"[ ... ] Smith's faith in the benefits of 'the invisible hand' has absolutely nothing whatever to do with allocative efficiency in circumstances where competition is perfect a la Walras and Pareto; the effort in modern textbooks to enlist Adam Smith in support of what is now known as the 'fundamental theorems of welfare economics' is a historical travesty of major proportions. For one thing, Smith's conception of competition was, as we have seen, a process conception, not an end-state conception. For another society, a decentralised competitive price system was held to be desirable because of its dynamic effects in widening the scope of the market and extending the advantages of the division of labour - in short, because it was a powerful engine for promoting the accumulation of capital and the growth of income."In today's terms, in some ways, I would see Smith as more "Austrian" than "neoclassical".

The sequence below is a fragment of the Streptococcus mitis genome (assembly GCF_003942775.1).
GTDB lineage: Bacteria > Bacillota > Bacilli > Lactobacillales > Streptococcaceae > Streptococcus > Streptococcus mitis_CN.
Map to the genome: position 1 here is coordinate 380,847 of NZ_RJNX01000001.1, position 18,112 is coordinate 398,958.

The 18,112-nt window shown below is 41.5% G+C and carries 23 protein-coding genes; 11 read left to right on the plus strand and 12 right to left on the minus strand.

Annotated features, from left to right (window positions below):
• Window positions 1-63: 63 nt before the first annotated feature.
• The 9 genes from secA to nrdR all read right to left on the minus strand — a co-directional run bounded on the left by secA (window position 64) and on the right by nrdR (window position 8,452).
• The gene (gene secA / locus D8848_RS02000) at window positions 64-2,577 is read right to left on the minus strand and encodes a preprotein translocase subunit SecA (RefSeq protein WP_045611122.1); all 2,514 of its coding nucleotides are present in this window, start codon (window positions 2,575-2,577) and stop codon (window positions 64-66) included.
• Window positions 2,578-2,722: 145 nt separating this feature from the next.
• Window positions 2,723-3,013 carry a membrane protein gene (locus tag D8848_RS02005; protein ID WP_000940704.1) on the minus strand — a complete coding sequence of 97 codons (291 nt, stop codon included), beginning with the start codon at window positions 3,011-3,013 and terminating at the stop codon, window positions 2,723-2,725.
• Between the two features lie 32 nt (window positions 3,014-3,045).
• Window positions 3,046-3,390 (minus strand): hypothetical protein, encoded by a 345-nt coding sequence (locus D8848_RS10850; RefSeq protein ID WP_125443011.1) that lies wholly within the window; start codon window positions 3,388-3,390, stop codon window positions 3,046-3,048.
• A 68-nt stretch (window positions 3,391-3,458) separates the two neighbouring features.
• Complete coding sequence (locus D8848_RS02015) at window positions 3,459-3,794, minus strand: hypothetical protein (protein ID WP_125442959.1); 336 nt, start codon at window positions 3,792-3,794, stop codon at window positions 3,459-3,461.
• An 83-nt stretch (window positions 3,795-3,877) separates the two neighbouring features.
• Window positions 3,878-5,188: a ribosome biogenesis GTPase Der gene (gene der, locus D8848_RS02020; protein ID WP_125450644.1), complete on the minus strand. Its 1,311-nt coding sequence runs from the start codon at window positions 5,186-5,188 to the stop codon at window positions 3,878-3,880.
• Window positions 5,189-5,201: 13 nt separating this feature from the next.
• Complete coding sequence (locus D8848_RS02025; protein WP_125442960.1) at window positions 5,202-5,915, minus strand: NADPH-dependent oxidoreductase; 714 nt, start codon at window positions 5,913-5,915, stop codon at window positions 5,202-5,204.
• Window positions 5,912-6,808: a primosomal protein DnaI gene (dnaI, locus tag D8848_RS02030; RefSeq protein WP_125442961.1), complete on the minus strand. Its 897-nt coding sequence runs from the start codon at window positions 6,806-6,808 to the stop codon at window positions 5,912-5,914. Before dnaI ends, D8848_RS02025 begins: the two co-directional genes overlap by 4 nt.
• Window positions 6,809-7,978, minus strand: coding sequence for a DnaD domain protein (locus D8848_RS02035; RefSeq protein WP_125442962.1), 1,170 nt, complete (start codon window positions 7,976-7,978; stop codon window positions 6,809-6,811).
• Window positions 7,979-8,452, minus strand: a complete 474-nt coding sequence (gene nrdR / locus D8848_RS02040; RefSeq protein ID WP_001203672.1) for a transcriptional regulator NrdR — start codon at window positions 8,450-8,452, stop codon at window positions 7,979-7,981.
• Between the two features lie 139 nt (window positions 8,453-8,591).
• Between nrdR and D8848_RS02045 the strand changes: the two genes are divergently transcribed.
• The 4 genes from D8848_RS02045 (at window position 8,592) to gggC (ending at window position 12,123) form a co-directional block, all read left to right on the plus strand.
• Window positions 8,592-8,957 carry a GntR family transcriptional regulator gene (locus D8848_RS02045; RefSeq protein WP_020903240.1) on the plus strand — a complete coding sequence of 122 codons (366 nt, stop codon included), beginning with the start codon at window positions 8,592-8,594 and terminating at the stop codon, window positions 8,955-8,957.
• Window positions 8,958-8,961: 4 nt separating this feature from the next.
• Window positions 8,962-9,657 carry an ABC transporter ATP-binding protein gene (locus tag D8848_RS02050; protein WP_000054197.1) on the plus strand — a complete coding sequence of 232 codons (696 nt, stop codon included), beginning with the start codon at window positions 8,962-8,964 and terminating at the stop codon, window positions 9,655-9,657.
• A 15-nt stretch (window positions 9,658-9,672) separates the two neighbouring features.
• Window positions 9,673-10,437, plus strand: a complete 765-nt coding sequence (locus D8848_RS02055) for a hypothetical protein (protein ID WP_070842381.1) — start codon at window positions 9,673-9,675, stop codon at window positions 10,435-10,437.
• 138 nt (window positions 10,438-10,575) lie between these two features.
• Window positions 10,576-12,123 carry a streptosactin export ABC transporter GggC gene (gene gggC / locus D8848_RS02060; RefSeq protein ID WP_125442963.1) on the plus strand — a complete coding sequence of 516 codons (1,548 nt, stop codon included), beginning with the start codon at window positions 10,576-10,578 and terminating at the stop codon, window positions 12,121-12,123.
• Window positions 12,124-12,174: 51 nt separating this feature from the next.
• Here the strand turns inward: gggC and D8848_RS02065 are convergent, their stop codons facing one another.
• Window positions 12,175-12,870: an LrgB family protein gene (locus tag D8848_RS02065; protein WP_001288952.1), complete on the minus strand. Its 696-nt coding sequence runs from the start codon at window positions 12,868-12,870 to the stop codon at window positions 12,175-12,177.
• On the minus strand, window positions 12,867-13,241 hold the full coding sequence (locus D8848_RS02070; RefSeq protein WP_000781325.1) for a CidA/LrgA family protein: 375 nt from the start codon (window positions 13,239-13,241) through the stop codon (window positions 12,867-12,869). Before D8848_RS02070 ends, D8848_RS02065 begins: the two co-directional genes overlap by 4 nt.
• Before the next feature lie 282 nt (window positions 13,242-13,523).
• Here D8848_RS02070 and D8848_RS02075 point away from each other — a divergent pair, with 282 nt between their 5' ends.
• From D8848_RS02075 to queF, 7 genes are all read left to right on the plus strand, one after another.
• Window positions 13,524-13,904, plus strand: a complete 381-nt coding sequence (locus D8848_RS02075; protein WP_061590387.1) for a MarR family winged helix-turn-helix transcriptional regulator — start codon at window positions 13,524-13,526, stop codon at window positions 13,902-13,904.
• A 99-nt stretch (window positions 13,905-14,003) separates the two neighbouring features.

Blaug, Mark 1996. Economic Theory in Retrospect. 5th edn. 60-1. Cambridge: Cambridge University Press.
Thursday, 24 November 2011
Blaug on Smith
Given the recent deaths of both Mark Blaug and Andrew Skinner I was reminded of this comment by Blaug on Adam Smith and the "invisible hand",